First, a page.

Per the rules outlined in the 1970 Coinage Law, which eliminated silver from the half-dollar, the coin’s composition depended on whether it was destined for circulation or as a collectible. The circulation version contained no silver and was manufactured from an alloy containing 91.67% copper and 8.33% nickel.
The collectible version is known as a “silver-clad” and features an outer layer manufactured from 800 silver and a core made of 20.9% silver and 79.1% copper, for an aggregate total of 60% copper and 40% silver. Silver-clad mint years include 1971 through 1974 and 1976. These coins were produced in Philadelphia (P), San Francisco (S), and Denver (D).
The 1976-dated coins are notable for two reasons: They have a specially designed Liberty Bell over the moon on the reverse and feature a 1776-1976 double date, chosen in honor of the bicentennial of American independence.
How Valuable are 40% Silver Coins?
U.S. coins made of 40% silver or “junk” silver contain relatively low quantities of pure silver. While higher than their face value, the melt value of these coins is relatively low.
For instance, a 40% silver 1966 Kennedy Half Dollar contains about 0.1479 troy ounces of pure silver. As of March 1st, 2023, the spot value of silver was approximately $20.996 per troy ounce. If a collector were to sell this coin for its melt value that day, they would earn about $3.10.
However, if they were to sell it as a collectible coin, a good-condition coin is typically worth $6.96, and mint-condition uncirculated examples can reach up to $87. This difference indicates they are worth more as collectibles.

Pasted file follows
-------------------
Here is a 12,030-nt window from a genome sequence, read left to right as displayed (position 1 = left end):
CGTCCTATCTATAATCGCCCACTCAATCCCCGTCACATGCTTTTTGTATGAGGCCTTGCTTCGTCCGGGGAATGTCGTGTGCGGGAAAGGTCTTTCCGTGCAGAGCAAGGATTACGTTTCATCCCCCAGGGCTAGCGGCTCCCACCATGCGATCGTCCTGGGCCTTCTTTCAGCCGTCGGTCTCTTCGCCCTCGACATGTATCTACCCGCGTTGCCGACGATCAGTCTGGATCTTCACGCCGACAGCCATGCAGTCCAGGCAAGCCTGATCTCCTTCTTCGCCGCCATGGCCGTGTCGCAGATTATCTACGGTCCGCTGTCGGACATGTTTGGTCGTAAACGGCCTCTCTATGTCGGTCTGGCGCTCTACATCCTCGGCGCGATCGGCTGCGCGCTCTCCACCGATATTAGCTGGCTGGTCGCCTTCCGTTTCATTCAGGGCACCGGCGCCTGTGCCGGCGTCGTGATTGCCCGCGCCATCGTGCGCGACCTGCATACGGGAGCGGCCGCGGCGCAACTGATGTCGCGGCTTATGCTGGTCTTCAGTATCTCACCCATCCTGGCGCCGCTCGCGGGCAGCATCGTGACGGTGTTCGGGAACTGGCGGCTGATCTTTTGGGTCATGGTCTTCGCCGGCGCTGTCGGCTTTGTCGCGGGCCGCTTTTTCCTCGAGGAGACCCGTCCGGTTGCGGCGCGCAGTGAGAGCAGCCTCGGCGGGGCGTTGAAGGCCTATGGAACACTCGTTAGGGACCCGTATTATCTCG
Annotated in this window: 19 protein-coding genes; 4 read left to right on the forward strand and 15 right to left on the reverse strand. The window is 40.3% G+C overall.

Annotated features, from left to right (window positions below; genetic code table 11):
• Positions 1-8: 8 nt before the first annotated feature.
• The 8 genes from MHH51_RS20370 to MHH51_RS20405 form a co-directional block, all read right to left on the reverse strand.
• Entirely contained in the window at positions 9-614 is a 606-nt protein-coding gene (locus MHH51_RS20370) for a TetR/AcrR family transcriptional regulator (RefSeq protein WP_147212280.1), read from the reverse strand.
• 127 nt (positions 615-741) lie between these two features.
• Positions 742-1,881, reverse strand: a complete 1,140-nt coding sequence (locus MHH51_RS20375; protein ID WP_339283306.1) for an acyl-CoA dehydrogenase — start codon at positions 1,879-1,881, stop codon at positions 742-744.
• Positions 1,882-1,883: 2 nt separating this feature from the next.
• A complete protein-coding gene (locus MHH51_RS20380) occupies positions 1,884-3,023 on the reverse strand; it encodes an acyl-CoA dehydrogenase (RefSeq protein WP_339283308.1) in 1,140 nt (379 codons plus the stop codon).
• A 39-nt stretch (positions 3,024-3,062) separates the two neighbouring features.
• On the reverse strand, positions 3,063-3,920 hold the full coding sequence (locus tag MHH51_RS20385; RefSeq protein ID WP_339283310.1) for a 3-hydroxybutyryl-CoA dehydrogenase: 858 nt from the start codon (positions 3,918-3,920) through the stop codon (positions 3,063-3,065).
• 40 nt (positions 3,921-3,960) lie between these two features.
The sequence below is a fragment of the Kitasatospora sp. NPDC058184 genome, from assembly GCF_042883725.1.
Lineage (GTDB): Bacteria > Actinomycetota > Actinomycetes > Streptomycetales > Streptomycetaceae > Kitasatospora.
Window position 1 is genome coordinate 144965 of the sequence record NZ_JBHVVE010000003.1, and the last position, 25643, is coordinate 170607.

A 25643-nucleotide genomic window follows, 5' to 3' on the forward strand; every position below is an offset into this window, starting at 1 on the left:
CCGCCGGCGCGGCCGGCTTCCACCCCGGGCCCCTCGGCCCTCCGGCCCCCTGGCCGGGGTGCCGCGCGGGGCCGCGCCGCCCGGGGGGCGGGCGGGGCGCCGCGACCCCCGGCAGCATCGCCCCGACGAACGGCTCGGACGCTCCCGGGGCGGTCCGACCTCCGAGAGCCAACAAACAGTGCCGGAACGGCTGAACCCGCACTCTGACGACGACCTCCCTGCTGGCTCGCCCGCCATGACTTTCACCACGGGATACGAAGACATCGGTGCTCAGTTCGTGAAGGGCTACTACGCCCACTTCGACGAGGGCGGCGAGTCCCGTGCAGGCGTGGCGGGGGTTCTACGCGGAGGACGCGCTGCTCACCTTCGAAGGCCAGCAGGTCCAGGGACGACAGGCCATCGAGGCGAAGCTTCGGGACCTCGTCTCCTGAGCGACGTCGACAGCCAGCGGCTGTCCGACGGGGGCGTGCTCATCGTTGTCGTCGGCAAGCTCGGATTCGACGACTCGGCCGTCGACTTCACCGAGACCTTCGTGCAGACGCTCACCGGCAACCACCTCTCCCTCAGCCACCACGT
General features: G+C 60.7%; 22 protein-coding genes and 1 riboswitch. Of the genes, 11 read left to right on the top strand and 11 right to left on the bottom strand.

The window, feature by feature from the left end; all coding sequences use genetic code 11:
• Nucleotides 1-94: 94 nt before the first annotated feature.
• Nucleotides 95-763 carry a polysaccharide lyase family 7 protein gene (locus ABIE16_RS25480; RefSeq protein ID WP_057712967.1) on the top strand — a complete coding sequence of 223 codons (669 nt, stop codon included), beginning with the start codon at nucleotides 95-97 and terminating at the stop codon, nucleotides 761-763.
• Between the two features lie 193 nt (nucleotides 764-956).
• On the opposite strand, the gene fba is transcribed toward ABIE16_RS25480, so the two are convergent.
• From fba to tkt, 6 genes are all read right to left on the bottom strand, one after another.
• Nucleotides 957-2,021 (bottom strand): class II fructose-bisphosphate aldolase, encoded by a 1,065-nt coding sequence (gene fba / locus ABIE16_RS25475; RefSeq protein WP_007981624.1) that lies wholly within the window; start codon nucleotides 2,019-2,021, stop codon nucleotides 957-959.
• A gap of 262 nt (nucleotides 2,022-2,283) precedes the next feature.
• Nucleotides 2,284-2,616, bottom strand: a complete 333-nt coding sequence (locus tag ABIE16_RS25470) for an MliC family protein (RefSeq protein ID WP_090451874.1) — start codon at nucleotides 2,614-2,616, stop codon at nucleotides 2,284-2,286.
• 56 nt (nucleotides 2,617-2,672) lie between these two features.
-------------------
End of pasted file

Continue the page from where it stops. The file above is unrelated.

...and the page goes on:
Why You Should Buy 40% Silver Coins
Investing in 40% silver coins is relatively simple. Junk silver coins minted by the U.S. government are easy to recognize and don’t require an appraisal to determine the pure silver content.
The value of junk silver coins typically tracks closely with the spot price of silver, making it an excellent investment option. While less valuable than silver bullion coins, junk silver coins are accessible and have the following benefits for investors:
- Easy to store
- Easy to transport discreetly
- Easy to liquidate quickly
- Low buyer’s premiums
- Accepted by virtually any silver buyer
- Good hedge against inflation
To invest in 40% silver coins, visit AU Precious Metals. We are a reliable local precious metals and coin dealer in Michigan. Our two storefronts have a wide selection of silver coins that you can purchase to add to your collection.
Speak with one of our knowledgeable staff about specific 40% coins for your portfolio. You can also discuss numismatic coin options or purchase silver bars to diversify your portfolio and grow your wealth.
Get the Best Value for Your Silver Coins with AU Precious Metals
When selling your silver coins for cash, select a professional precious metal buyer with the experience to assess your collection’s worth accurately.
Whether your collection includes silver bullion or junk silver, AU Precious Metals will offer you the best value for your coins. Our friendly staff will assist you throughout the process and help you determine the pure silver content in your coins using non-invasive XRF technology.
Contact us today for a quote on your 40% silver coins, or visit one of our locations in Rochester or Novi, MI, to learn more about our precious metal buying, selling, and assaying services.